As a Body Function Specialist, I employ Functional Medicine principles to both internal and external body mechanisms, in order to reduce inflammation and inflexibility.
Over time, I noticed that all of my patients had varying degrees of Genu Recurvatum (knee hyperextension), otherwise known as “locking the knees.” Paradoxically, although their knees (and often other joints) were hyper-flexible, the surrounding muscles were actually inflexible.
Interestingly, many of these patients (with the most marked Genu Recurvatum) reported suffering since childhood with various joint pains, difficulty falling asleep, and being injury prone. Many of them started at a young age with conditions usually associated with older adults, such as plantar fasciitis (heel pain), back pain, urinary frequency, and vertigo.
This video/transcript describes how “knee-locking” results in typical postures from pelvic imbalance and why stopping this habit is key to achieving a more functionally flexible pelvis.
Hi, I’m Dr. Cathy Kim. Founder of Integrative Body Medicine, I’m also a member of the Institute for Functional Medicine and Academy of Integrative Health and Medicine.
This video explains the mechanics of knee hyperextension, and how it increases the hip flexor forces and prevents our goal of a neutral pelvis.
When you are hyper-flexible, this means that your joints can move past the normal 180 degrees open position. This is most noticeable in the knees, elbows, and thumbs. Some people have it in multiple joints, others only seem to have it in their knees. Many of these people excel at activities such as dance, swimming, and gymnastics. Because more joint flexibility helps them achieve more range of motion and momentum.
So, who wouldn’t want hyper-flexible joints so that we can do the most advanced yoga poses and swim super-fast, by whipping that flexible body through the water? Well, it turns out that standing locking the knees backwards, can hurt your body over time. It deeply disrupts alignment of the pelvis and causes deep imbalances that can reach all the way to your head and toes.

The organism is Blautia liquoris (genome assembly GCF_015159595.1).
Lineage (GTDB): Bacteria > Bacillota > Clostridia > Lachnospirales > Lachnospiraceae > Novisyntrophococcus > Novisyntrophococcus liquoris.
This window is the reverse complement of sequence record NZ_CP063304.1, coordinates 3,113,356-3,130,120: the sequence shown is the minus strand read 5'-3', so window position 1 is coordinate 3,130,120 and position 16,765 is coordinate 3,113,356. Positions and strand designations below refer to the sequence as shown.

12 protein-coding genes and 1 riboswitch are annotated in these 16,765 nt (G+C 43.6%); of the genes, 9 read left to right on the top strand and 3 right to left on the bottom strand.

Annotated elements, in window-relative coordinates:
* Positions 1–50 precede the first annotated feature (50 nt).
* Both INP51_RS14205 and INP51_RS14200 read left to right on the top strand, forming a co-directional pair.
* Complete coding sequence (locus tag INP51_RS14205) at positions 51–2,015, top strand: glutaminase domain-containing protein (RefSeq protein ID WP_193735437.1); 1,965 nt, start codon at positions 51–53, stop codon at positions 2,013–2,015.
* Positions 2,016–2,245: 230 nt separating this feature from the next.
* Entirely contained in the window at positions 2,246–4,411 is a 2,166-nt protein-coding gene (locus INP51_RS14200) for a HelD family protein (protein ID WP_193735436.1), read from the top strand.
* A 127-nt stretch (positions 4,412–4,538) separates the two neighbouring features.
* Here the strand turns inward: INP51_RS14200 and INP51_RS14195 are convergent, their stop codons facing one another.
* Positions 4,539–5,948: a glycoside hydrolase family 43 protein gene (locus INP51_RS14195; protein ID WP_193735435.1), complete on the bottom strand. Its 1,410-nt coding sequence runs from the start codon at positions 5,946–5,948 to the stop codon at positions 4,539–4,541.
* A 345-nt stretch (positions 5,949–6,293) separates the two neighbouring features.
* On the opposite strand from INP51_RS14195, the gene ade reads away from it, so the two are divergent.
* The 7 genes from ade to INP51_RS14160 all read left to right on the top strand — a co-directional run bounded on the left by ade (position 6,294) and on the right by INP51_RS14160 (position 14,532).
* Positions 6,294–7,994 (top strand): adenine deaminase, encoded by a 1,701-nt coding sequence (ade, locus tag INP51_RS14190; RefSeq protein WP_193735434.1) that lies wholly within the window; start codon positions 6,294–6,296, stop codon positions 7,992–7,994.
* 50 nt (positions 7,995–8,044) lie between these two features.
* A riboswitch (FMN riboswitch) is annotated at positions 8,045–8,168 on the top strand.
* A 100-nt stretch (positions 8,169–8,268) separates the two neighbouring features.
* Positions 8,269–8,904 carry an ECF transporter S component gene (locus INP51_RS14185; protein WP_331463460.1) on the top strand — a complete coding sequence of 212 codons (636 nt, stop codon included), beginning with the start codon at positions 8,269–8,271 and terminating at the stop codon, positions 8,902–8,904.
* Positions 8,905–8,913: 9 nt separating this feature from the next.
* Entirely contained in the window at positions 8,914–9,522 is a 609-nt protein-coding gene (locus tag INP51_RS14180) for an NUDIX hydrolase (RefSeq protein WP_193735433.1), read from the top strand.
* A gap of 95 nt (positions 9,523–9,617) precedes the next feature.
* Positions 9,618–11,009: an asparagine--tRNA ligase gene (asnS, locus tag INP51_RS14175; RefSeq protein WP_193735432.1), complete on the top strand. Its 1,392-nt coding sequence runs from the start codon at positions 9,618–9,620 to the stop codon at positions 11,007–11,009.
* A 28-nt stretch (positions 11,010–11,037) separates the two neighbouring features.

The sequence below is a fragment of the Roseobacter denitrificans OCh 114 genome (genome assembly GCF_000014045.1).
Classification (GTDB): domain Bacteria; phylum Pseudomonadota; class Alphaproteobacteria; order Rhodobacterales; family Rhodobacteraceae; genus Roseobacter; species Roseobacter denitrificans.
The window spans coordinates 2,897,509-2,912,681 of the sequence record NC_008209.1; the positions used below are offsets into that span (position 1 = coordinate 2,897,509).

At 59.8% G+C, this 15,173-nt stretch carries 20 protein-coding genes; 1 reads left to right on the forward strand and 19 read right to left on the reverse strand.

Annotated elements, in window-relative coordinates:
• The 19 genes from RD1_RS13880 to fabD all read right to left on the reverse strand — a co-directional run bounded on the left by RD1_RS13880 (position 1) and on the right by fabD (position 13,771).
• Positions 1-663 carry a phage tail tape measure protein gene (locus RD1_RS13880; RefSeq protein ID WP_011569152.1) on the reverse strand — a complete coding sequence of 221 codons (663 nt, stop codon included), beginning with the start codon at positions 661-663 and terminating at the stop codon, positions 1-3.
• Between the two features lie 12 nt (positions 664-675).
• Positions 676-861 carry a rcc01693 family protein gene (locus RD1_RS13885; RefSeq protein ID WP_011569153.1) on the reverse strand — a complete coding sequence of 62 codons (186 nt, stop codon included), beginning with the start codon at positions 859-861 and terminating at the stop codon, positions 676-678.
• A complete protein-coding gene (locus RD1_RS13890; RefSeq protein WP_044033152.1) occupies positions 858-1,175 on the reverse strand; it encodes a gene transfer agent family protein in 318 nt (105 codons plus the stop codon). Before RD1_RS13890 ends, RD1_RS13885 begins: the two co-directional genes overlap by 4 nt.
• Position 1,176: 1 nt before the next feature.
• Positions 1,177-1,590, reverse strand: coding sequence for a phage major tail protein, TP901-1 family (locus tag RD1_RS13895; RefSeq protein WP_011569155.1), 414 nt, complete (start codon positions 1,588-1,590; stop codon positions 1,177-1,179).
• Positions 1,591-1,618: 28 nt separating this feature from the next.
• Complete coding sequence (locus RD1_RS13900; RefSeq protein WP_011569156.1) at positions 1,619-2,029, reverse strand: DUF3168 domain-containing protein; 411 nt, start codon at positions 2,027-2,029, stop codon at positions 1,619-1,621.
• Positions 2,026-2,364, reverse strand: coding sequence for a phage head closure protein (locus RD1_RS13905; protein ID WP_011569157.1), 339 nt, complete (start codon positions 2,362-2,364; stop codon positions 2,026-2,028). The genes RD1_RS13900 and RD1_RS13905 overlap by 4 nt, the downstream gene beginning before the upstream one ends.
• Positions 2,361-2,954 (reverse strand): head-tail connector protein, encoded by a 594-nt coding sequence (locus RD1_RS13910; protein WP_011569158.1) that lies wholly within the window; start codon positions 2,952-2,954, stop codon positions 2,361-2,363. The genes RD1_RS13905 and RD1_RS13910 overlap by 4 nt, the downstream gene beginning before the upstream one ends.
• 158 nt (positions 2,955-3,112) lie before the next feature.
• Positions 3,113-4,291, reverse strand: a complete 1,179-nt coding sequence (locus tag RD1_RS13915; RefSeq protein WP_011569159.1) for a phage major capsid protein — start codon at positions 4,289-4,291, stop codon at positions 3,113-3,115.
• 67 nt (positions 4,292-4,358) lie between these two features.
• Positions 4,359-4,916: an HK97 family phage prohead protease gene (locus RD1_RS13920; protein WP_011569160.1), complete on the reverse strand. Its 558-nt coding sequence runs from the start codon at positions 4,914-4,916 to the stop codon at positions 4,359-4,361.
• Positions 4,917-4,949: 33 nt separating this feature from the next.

To understand better what is happening, let’s look at a kickstand for a bike. When you put the kickstand down it leans on the ground at an angle and then the bike tilts at an angle to lean on the kickstand. This leaning on top of leaning is what happens when you lock your knees backward thus, making your thigh bone, called your femur, not vertical.
One more concept to understand is about how muscle groups work to make a joint open and close. The bicep closes the elbow, and the hamstring closes the knee, and then the triceps straightens the elbow, and the quadriceps straightens the knee.
When we stand, we contract our quads, while our hamstrings relax so that the quads can pull the knee completely straight. But, when we stand with our knees locked backwards, our quads stay soft, because we are not using them to straighten the knee. We are just angling the knee backward, and leaning into the front of the hip joint. This leaning adds to the tension forces in the hip flexor.
In life, we all figure out the fastest easiest way to get things done, brushing teeth, packing, and drinking directly from the carton. Hyper flexible people have figured out that the easiest way to stand, is to lock your knees because they do not have to exert any effort in their thigh muscles. This adds up to hundreds of hours that contribute to hip flexor tension, which is often at the root of many persistent lifelong issues such as back pain, heel pain, even vertigo, and painful periods.
There are two most common postures that occur as a result of this chronic downward hip flexor tension, and these are best viewed from the side. Let’s call them positive and negative compensators. In the positive compensators, they use their back muscles to strain and lift up against the tipping pelvis, and they end up with a big arch in their back. In the negative compensators, they don’t use their back as much and allow their abdomen to cave inwards as their pelvis drags down the front of the body.
For you hyper-flexible people out there, there are two ways to stop the cycle of hip flexor tightening. Number one, and this is the hardest one to be aware of the knee lock when it occurs. When standing talking to friends or bending only at the waist to pick up something. By bending your knee slightly in the future, you will help make your femur more vertical and less like a kickstand. Then, your thigh muscles can actually start working and strengthen. And number two, add the Mula bandha from video 2, to your postural transitions.
Since the entire network of muscles was accustomed to this lifelong imbalance. It is very common to experience pain in new and different areas while on your journey of correcting the foundation of your alignment to get to your neutral pelvis. For this reason, rebalancing the muscular function of your entire body usually requires the help of a professional.
If this explanation of how knee hyperextension exacerbates postural imbalance makes sense to you and you’re wondering what more you can do, please watch my next videos. You can also visit my website integrativebodymedicine.com (now drcathykim.com) to learn more about my approach to whole-body health.